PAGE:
It is very surreal to sit at my computer and read CNN and BBC articles about an event that is occurring down the street from where I live. Not too much else to say.

Lord have mercy!

All is well, other than this. Just had a test for Greek class, and life continues as usual.

miss everyone and can’t wait to be home for Christmas!

with love in Christ,

Wednesday, December 3, 2008

Elder Paisos' Grave: Souroti for the Morning

Yesterday a friend and I took a 1EURO and 2 hr long bus-ride a bit outside of Thessaloniki where one can find the monastery of St. John the Theologian. This hesychasterion (a type of monastery...the root of the word coming from the Greek work meaning “quiet” or “silence”) was founded by the late Geronda (Elder) Paisios. His grave is there, as well as a large relic of St. Arsenios the Cappadocian. Geronda Paisios is arguably the most venerated “saint” of the last century in Greece and beyond (saint in quotations because although he is venerated by the people, he has not yet been officially declared a saint). If interested, one can find his biography and some teachings HERE. He is a very inspiring character, exhibiting a simple yet quite profound love for God and neighbor.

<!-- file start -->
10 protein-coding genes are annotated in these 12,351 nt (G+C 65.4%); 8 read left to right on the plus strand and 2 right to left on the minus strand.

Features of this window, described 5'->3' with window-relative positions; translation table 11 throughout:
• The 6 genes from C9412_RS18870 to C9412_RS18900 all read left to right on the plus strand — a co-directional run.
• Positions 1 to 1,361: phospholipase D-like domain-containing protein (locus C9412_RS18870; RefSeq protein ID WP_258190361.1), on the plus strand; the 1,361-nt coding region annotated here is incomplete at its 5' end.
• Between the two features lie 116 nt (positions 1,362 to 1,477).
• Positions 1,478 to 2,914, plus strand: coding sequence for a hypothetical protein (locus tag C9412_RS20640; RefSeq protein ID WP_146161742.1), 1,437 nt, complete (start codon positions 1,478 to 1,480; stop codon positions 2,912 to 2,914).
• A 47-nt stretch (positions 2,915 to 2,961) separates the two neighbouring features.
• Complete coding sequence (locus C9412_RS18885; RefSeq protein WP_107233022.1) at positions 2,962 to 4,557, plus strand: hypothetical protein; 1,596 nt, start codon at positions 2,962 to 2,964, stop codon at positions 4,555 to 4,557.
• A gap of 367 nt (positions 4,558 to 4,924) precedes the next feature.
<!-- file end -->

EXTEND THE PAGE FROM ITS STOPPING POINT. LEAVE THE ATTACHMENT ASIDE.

HERE is another good link to a bio about Elder Paisios, some of his teachings and photos.

We were taken back by the peaceful atmosphere at the monastery, quite unlike any other monastery we had visited. Quite amazing.

The Library is On Strike Today...

Well, after packing up all of the books, heading off to the library for full day of studying, I was (only slightly) surprised to find the front gate to the library chained with a large declaration pasted on the front proclaiming the harsh injustices that are being imposed upon the poor library workers. Hithertofore, the library would be closed until further notice. Please keep in mind that this Library services a university of well over 60,000 students. Ah well, such is life in Greece. It’s good to know that the system (in general and in Greece) is not infallible.

Anyway, this must not overshadow the wonderful events of the previous weekend as a small excursion was made to Grigoriou Monastery on the Mountain. On the bus from Thessaloniki there were 3 American boys doing an exchange program in Athens. One of them is Russian and baptized Orthodox and others are Lutheran and Catholic. They merely heard about Mt. Athos from different sources in Greece and wanted to check it out. They came to Grigoriou and met some of the monks. It seems as though they enjoyed their stay (constantly saying how they wanted to return), and were all very serious and humble young men. On the ferry ride back into the “world” there was an Orthodox young man coming back from the mountain from the States and we discovered some unexpected mutual friends. Surely, these providential encounters shouldnt come as too much of a surprise, given the international interest in Athos, but it was quite a nice experience.

Not too much else to say. I’ll be heading home for Christmas at the end of December, which I am very excited about.